Table of contents
Welcome to the 25th edition of The Pattern, where we break down the rumblings from the world of finance, technology, and economy.
Almost half a billion Indians use WhatsApp daily to connect and communicate. While most of us use the app to text and call our friends and family, WhatsApp is one of the biggest social commerce platforms in the country too. Through WhatsApp, many of us order medicines, food, newspapers, and anything else, including clothing and jewelry - usually from our nearby stores.
One of my favorite use-cases for WhatsApp recently has been ordering pet food from stores that constantly update the latest offers on their WhatsApp stories. I just have to send a quick message; my address is already in the chat, the food gets home delivered, and the payment request comes on the app through its UPI integration.
And I’m certainly not the only one. Over recent years, commerce has exploded on WhatsApp. Whether mutual fund houses or insurance companies - almost all consumer facing businesses have found WhatsApp to be one of the easiest ways to connect with their customers. Some banks now have pretty solid WhatsApp banking features that allow you to check balances, request statements, or even checkbooks from a chat window.
WhatsApp is a rare application that’s almost ubiquitous in its adoption in a country where the socioeconomic profile and consumption patterns change every 5 km. This means that it’s not just an excellent platform for one-way communication but potentially ripe for real-time, multi-way commerce.
Big story: Will you order groceries on WhatsApp?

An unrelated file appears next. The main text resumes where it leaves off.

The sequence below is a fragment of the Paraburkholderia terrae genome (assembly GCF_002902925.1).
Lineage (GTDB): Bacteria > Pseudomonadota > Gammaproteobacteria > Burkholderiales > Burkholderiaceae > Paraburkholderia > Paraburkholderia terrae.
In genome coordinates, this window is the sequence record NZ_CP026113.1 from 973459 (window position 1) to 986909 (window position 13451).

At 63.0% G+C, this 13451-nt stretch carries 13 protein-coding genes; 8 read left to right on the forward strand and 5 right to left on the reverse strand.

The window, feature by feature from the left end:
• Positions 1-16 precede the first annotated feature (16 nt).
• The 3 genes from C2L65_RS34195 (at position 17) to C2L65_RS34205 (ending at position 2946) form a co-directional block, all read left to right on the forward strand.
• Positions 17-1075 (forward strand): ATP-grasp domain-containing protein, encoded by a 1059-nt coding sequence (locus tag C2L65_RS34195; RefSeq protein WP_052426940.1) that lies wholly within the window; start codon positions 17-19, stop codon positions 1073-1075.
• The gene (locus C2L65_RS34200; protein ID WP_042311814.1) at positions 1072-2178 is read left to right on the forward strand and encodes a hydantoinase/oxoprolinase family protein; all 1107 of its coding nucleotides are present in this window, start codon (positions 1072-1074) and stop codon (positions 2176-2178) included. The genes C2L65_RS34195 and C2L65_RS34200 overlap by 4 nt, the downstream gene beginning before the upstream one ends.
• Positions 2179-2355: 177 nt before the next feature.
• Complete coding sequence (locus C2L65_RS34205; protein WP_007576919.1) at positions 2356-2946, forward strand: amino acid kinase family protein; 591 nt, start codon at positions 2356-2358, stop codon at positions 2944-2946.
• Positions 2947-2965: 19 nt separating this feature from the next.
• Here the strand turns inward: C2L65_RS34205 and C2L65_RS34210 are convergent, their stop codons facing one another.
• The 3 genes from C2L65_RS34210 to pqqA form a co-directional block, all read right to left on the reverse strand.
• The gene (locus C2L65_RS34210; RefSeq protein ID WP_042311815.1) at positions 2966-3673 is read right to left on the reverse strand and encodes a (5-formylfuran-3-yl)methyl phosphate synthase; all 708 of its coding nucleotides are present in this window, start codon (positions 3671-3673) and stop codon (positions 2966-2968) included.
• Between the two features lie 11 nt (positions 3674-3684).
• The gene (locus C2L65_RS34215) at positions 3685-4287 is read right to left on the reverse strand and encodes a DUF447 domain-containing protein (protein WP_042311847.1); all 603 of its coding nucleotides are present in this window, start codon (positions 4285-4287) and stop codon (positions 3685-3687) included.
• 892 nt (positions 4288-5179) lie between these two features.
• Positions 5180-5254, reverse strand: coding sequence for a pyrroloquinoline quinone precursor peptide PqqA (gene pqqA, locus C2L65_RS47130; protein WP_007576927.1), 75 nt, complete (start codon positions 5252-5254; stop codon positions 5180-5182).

One example of this is the recent JioMart’s integration with WhatsApp. Customers can now browse the entire grocery catalog, place an order for their items and make payment on the app itself - no redirects, no drop-offs, and minimal friction.
Taken from: https://techcrunch.com/wp-content/uploads/2022/08/jiomart-whatsapp.jpg?w=1390&crop=1 This can be game-changing in many ways. First, it provides an exciting business model opportunity to WhatsApp, which missed out on the payments hype due to a delayed UPI launch and cold-start issues. Second, it might be revolutionary for Jio as it can capture an intense grocery market in India without spending a lot on customer acquisition and building separate apps/experiences.
But the most significant impact is that it’ll be a real test of the app’s capabilities to enable more commerce use cases going forward. If this goes well for JioMart, many other companies line up not just to sell their wares through WhatsApp but to make the entire journey from customer acquisition to post-purchase service through the app itself.
Dial F for FinTech
Enter FinTech. An industry where customer acquisition and servicing cost is among the highest. User journeys are often fragmented and highly prone to drop-offs. And there’s more fraud risk than perhaps any other sector. WhatsApp is still a new arena for financial services. Still, it can prove to be the shot in the arm that many legacy financial institutions needed to start modernizing their outreach.
There are already a bunch of experiments underway. Meta (Facebook) has partnered with FlexiLoans and Indifi to enable small business financing through its platform. One of the ways in which this is happening is through an ads-on-EMI program where small businesses can pay for advertising costs on Meta’s platforms in equated installments.